So yes I am lucky to be living where I am living, having the doctors, friends and jobs that I have and the life that I have.
My friend is going to Vegas in a couple of days, a place where, when I lived in California I would go to twice a year. Maybe I should have her put a couple of quarters in a slot machine for me.
Listen to me on The Vic McCarty Show weekdays 10am-noon on, & read my blog posts on


  1. Mel, how do you get over perennial side effects like the pain of the radiated scar or infertility or any deformity due to surgery or anything else that one may suffer as a collateral damage from the treatments?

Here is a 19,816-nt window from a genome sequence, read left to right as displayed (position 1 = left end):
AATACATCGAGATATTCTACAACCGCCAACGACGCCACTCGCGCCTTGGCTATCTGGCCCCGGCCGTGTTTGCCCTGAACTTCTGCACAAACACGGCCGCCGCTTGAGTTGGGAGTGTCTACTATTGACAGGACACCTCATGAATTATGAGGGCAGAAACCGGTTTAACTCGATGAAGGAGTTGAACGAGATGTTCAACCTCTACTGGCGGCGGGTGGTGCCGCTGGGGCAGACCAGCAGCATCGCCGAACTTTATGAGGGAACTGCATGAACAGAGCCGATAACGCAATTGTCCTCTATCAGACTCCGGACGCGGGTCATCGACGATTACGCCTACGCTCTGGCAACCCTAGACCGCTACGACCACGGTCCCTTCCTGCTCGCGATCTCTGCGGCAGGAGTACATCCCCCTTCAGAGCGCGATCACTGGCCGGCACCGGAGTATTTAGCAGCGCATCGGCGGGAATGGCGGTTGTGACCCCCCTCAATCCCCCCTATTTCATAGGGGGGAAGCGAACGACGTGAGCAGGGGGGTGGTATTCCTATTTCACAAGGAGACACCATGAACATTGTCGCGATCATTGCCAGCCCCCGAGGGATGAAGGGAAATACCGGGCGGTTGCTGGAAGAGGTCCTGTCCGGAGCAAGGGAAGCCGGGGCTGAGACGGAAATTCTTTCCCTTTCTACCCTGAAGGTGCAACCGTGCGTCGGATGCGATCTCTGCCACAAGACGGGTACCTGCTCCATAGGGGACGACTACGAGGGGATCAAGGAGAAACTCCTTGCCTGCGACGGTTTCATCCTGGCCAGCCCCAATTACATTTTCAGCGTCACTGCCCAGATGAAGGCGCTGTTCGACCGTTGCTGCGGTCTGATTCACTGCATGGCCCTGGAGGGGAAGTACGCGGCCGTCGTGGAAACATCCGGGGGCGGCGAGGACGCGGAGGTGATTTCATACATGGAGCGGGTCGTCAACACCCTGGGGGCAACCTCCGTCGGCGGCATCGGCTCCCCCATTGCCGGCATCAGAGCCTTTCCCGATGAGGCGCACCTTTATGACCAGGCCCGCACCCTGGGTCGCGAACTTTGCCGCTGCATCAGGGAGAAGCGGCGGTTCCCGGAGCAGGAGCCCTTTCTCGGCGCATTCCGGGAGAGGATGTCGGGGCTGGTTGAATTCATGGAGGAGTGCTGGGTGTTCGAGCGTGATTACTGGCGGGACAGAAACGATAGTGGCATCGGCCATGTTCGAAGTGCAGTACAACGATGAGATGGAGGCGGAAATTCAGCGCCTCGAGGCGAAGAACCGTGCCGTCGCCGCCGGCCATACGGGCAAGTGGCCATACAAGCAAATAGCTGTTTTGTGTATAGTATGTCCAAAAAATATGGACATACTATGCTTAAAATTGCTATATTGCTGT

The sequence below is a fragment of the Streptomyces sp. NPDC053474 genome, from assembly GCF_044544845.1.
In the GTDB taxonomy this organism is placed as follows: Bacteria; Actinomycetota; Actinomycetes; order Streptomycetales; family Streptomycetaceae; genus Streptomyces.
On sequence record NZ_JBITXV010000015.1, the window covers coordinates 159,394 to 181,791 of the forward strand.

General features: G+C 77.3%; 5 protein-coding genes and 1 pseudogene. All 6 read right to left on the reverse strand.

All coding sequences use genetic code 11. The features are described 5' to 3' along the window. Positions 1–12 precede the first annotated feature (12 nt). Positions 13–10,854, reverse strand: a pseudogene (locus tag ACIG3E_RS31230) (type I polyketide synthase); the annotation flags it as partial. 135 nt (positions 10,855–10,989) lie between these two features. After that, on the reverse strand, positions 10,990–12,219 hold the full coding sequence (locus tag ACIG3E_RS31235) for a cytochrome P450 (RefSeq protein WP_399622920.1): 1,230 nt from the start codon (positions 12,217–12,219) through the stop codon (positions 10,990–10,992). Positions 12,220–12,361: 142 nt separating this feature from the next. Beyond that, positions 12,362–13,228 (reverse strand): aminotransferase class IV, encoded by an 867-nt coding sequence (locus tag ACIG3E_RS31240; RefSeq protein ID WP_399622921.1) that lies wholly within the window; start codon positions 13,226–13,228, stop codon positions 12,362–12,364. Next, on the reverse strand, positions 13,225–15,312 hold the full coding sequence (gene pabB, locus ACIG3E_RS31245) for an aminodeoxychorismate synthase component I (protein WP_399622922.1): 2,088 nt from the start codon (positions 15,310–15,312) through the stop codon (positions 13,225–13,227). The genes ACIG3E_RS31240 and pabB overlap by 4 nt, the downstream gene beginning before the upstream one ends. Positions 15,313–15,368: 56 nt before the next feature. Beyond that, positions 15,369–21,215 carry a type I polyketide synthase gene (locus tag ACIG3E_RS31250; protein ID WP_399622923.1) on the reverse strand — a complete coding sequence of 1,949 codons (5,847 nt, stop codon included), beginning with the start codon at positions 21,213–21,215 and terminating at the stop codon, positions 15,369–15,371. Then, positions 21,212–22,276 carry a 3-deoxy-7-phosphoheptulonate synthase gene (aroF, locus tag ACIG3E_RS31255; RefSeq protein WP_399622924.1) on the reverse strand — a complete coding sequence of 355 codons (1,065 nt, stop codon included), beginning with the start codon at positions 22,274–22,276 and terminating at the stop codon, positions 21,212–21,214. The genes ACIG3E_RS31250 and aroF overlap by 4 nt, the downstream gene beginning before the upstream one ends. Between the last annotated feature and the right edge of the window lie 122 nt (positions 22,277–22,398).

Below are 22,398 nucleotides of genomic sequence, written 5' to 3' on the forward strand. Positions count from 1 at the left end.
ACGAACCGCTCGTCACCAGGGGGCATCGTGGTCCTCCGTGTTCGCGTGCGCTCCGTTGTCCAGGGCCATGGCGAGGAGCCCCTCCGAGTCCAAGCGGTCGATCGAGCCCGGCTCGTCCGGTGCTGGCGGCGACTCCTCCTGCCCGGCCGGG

2. Well there is the cream that they give you to put on the radiated area, in my case that went away over time. I really never wanted kids, so infertility was not really an issue for me and deformity? Well I do have a scar, but I am alive and kicking. At first the scar really bothered me, but now I barely even notice it. There are good plastic surgeons out there and I always find it good to talk about things. I have a therapist I see once a week. If there is no one in your area then the american cancer society and the wellness are good resources to go to for survivors who may be going through the exact same thing that you are going through. I hope that helps.